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Old 09-21-2011, 06:27 PM   #1
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1993 21' Sovereign
Longwood , Florida
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Floor replacement in '67 Airstream

I'm considering buying a 21' 1967 Airstream Safari in which a portion of the floor has been replaced. I have a question regarding the integrity of the floor/frame/shell and would greatly appreciate it if someone could tell me how the shell is attached to the floor/frame in a '66-'68 Airstream? Are there screws or bolts in the sill plate (c-channel) around the perimeter? Do the interior skins need to be removed in order to replace the floor properly? Thanks very much for any information you can provide me about this.
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Old 09-22-2011, 12:39 AM   #2
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Hi, I've done floor work on my 1966 Globe Trotter and also an Overlander that I no longer have. Of course that doesn't make me an expert.

The outer sheathing overlaps a U shaped aluminum perimeter channel and is riveted to it. The channel itself is bolted to chassis outriggers with the plywood floor positioned between the channel and the chassis. The interior sheathing does not necessarily need to be removed if the area of the repaired sub-floor is small. An extensive replacement that goes from one side of the trailer to the other requires a complete or partial removal of the interior sheathing. I say partial because the bottom can sometimes be lifted up to expose the channel. In the front and rear though the sheating is curved to conform with the corners and so cannot be lifted up from the bottom. It must be removed.

The edges of the replacement plywood sub-floor can sometimes be notched where the perimeter bolts are and slipped (wrestled) into place without removal of the interior sheathing, but again the area should not be too extensive.

An extensive area of replacement will likely also require opening the pan underneath the trailer for access to the bottom side. This is if "elevator" bolts are to be used again. These bolts require a nut underneath and the only way to put the nut on and tighten it is if the pan has been opened.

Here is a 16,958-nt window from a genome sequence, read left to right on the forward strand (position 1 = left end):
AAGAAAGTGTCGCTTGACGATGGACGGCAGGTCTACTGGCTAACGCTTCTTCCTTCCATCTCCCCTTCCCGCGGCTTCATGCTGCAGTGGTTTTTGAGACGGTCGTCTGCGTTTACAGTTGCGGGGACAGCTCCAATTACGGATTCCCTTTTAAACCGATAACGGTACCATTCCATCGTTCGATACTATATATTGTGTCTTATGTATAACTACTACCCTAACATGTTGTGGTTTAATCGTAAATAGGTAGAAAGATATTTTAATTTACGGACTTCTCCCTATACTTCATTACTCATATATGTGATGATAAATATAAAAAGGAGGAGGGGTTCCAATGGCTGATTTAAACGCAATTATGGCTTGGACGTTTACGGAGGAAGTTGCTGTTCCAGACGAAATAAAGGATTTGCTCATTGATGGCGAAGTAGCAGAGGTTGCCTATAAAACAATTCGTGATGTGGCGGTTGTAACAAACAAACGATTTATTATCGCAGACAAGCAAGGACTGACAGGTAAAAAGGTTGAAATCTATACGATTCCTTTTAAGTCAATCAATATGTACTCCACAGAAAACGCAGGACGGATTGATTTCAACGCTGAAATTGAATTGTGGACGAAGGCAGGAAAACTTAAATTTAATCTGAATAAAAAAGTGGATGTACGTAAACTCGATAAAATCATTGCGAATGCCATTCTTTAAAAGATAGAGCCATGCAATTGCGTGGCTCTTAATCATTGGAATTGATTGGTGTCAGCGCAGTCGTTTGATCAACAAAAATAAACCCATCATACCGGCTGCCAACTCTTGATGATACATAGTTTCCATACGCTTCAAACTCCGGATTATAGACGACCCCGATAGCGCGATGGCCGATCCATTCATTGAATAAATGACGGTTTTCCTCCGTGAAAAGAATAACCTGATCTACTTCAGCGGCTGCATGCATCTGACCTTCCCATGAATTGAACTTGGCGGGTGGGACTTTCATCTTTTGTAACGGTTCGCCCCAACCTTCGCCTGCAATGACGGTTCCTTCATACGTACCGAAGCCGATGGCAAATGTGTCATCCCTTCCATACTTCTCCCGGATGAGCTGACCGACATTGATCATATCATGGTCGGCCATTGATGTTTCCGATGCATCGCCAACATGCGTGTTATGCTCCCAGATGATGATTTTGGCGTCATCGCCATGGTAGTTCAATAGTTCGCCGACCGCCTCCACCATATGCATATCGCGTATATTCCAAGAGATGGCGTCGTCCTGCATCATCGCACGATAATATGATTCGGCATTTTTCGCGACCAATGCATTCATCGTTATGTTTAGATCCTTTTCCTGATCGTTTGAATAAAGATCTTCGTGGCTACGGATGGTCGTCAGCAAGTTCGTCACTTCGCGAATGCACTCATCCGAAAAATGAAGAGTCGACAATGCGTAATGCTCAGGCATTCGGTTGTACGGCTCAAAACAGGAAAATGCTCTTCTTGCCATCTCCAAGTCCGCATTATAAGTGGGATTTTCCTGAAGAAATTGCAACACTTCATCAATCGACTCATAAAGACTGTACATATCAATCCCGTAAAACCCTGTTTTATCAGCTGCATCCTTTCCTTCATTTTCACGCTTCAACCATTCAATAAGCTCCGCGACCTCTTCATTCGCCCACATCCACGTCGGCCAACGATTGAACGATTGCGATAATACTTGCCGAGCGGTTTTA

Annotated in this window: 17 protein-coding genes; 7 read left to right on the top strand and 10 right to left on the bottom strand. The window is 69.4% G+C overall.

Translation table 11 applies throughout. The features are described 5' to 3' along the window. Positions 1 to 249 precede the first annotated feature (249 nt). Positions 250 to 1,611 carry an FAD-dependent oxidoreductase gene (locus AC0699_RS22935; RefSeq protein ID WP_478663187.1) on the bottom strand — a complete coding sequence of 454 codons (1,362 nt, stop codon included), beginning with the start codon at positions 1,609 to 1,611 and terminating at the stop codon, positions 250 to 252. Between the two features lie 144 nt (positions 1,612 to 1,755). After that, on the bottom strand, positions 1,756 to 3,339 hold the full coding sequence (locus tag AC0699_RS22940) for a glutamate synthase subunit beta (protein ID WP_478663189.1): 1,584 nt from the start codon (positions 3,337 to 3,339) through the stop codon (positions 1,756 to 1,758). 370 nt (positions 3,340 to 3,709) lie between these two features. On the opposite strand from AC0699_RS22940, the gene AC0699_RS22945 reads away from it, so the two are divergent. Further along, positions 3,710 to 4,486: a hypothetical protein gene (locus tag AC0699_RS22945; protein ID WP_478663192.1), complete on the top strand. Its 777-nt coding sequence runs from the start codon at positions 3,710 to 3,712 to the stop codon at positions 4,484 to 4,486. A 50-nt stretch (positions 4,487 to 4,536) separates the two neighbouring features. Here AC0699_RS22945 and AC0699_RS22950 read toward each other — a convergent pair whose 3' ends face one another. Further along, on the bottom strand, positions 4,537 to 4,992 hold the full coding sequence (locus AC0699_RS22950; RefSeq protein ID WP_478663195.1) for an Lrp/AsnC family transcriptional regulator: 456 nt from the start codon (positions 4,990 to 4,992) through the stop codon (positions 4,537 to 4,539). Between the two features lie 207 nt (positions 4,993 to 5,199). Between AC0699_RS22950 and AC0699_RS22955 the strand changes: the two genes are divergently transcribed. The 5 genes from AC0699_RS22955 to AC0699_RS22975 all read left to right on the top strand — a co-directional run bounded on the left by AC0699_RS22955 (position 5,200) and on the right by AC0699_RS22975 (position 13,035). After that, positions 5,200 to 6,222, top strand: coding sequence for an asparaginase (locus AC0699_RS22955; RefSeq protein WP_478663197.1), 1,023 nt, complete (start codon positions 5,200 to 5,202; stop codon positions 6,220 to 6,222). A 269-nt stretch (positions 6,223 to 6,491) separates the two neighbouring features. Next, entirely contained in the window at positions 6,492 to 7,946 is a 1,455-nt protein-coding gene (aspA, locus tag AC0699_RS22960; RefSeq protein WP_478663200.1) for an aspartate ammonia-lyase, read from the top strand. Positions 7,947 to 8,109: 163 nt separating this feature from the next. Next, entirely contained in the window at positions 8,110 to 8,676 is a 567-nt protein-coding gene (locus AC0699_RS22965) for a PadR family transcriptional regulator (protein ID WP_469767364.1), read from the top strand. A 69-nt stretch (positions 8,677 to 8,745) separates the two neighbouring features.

Some people use self tapping bolts to attach the new sub-floor material to the chassis, but the Aerostress chassis in use in the Sixties and Seventies was not as thick a steel as what was used in the Eighties, and is actually too thin, in my opinion, and doesn't have sufficient thickness of material to provide much hold on the threads of the self tapping bolts. Elevator bolts should be used instead.

I've attached a diagram to provide a visual. You should understand that if the plywood sub-floor required replacement anywhere along the perimeter of the trailer, then likely that was due to rot, and if so then likely the channel and bolts were also compromised to some degree due to rust and galvanic corrosion. The second photo shows that.

Hope this helps.
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Old 09-28-2011, 10:50 AM   #3
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Originally Posted by Forrest View Post
Hi, I've done floor work on my 1966 Globe Trotter and also an Overlander that I no longer have. Of course that doesn't make me an expert.

The outer sheathing overlaps a U shaped aluminum perimeter channel and is riveted to it. The channel itself is bolted to chassis outriggers with the plywood floor positioned between the channel and the chassis. The interior sheathing does not necessarily need to be removed if the area of the repaired sub-floor is small. An extensive replacement that goes from one side of the trailer to the other requires a complete or partial removal of the interior sheathing. I say partial because the bottom can sometimes be lifted up to expose the channel. In the front and rear though the sheating is curved to conform with the corners and so cannot be lifted up from the bottom. It must be removed.

The edges of the replacement plywood sub-floor can sometimes be notched where the perimeter bolts are and slipped (wrestled) into place without removal of the interior sheathing, but again the area should not be too extensive.

An extensive area of replacement will likely also require opening the pan underneath the trailer for access to the bottom side. This is if "elevator" bolts are to be used again. These bolts require a nut underneath and the only way to put the nut on and tighten it is if the pan has been opened.

Some people use self tapping bolts to attach the new sub-floor material to the chassis, but the Aerostress chassis in use in the Sixties and Seventies was not as thick a steel as what was used in the Eighties, and is actually too thin, in my opinion, and doesn't have sufficient thickness of material to provide much hold on the threads of the self tapping bolts. Elevator bolts should be used instead.

I've attached a diagram to provide a visual. You should understand that if the plywood sub-floor required replacement anywhere along the perimeter of the trailer, then likely that was due to rot, and if so then likely the channel and bolts were also compromised to some degree due to rust and galvanic corrosion. The second photo shows that.

Hope this helps.
Great diagram! I second this, just completed a total floor, channel, belly, and axle replacement on my 65
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